Journalism and Social Justice — Wesley Lowery (Washington Post)
Pulitzer Prize winner Wesley Lowery recently stopped by the University of Maryland to discuss his new book They Can’t Kill Us All: Ferguson, Baltimore, and a New Era in American’s Racial Justice Movement based on his coverage of police violence against African-Americans at The Washington Post. The project called “Fatal Force” won the award for National Reporting in 2016.
Here are four key ideas about journalism and its role in social justice gathered from his talk:
“The advancement of social media and technology gave the people of Ferguson the power to decide that this was a story.”
Lowery says that the only reason Washington Post was drawn to the situation in Ferguson was social media reports persisted for days.
“Objectivity does not exist. The fact that you’ve decided that this is news is subjective. News is a series of subjective of decisions.”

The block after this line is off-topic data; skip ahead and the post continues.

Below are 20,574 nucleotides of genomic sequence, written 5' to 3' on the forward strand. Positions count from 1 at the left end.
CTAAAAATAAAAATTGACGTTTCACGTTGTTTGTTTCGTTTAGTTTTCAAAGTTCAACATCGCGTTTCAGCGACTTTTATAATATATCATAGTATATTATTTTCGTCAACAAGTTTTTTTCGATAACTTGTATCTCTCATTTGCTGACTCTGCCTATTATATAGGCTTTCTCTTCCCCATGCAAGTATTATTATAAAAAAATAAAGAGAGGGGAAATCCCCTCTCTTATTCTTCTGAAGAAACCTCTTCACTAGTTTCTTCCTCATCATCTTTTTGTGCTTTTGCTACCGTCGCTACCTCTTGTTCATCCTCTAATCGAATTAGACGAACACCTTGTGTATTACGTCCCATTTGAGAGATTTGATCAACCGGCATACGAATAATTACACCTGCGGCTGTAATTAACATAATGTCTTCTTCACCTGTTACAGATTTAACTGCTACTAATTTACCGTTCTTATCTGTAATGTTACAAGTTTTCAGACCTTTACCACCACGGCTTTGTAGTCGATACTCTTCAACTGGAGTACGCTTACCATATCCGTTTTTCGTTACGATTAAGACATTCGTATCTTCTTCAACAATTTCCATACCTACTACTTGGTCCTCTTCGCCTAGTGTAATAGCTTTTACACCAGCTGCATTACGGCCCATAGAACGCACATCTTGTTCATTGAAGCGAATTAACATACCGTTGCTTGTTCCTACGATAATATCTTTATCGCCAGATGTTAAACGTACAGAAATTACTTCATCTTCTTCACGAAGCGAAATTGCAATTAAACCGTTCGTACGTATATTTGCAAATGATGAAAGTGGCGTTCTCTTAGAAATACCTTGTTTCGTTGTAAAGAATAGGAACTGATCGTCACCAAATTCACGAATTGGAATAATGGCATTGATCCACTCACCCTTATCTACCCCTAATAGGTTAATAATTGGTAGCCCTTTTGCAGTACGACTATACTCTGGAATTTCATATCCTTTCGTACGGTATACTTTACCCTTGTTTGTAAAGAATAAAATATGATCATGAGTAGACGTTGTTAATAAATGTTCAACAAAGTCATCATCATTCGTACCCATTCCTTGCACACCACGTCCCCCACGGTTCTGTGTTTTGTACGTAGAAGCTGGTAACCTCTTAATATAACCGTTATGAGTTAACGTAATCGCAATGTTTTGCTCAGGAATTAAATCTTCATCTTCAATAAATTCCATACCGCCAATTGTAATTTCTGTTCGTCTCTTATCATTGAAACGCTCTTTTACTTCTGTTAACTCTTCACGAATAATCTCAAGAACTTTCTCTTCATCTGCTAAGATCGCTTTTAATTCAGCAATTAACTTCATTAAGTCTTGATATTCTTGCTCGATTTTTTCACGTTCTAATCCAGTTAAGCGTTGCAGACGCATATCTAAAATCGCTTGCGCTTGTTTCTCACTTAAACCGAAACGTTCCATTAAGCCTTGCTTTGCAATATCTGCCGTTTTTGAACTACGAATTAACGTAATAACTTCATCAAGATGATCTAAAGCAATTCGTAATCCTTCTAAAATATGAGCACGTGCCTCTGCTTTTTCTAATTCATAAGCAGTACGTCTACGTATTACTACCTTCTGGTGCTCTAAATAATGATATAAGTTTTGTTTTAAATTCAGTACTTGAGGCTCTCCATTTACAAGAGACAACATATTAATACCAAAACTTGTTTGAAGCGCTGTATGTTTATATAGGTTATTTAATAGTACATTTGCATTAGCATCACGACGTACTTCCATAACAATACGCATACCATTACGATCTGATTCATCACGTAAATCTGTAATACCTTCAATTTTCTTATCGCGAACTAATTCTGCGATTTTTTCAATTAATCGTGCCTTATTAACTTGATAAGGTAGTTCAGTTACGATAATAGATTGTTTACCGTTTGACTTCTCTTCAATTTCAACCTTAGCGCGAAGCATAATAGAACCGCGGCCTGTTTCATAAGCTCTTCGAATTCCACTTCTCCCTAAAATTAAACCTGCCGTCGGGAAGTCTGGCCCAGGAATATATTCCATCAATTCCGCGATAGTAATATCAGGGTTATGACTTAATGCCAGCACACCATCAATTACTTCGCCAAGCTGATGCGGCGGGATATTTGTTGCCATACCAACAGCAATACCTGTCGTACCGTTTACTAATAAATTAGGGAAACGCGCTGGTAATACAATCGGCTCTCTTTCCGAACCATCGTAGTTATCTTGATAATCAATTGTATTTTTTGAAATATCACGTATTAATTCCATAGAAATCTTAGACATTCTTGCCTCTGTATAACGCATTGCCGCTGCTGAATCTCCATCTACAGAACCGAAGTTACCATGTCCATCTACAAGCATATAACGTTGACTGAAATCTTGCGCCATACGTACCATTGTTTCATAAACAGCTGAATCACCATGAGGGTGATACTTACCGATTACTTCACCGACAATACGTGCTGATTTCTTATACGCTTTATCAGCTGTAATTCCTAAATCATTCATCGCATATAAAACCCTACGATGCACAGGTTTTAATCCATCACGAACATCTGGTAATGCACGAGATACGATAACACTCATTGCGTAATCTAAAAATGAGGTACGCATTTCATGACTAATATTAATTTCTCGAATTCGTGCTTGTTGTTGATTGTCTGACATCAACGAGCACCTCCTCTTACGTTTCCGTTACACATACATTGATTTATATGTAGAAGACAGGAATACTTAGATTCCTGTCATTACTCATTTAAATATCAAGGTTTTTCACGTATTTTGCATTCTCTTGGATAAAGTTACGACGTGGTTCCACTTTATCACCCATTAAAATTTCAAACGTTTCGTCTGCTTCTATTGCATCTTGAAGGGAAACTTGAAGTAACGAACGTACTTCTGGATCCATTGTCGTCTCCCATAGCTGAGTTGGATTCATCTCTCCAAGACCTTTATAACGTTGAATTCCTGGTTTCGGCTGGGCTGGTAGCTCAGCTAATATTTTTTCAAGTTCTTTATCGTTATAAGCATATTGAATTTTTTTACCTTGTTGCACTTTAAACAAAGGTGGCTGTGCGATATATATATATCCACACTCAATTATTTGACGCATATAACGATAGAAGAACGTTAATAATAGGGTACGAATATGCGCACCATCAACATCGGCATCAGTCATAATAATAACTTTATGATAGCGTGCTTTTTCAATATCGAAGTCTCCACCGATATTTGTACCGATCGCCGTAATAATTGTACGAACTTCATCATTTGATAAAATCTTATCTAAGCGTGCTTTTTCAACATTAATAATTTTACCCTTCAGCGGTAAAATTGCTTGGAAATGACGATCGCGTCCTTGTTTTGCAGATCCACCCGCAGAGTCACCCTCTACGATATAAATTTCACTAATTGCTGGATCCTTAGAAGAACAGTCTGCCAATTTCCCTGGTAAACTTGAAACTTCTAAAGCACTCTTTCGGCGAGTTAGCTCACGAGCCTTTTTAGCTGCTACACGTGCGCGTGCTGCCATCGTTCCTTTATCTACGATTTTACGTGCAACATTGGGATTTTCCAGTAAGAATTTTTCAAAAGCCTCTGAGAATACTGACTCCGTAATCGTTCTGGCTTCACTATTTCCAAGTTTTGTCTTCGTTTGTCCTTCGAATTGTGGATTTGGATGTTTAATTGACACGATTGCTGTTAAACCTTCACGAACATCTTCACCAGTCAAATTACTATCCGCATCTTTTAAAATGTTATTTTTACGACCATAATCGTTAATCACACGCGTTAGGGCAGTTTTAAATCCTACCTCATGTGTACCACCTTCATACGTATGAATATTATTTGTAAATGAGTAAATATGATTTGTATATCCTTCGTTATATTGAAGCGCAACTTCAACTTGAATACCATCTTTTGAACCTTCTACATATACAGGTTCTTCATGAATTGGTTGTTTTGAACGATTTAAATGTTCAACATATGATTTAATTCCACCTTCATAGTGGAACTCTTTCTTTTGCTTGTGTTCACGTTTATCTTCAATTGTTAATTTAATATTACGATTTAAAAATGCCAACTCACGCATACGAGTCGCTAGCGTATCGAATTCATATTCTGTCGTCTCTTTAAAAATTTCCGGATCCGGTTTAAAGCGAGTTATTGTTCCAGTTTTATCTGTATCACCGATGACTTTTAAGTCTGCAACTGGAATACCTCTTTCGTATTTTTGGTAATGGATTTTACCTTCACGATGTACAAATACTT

Journalism ethics have come under the spotlight in light of recent reporting on racially motivated attacks by police in the US. Lowery believes that journalists should worry less about so-called objectivity and more about achieving social justice.
“I am less concerned with objectivity and more concerned with fairness. I operated under the principle of no surprises; I always allow all parties to respond and make sure to make that call.”
Lowery feels that as long as all parties are given to opportunity to respond to a matter then he has done his job, pointing out that sometimes authorities will strategically drag out cases to achieve minimal backlash.
“If we pay money, billions in tax, and government does not deliver, it is the job of the media to ask why and to apply political pressure.”
He says he has a responsibility as a journalist to ask what it will require to resolve a situation, and that, more often than not, government has the biggest responsibility as the authority elected to govern society.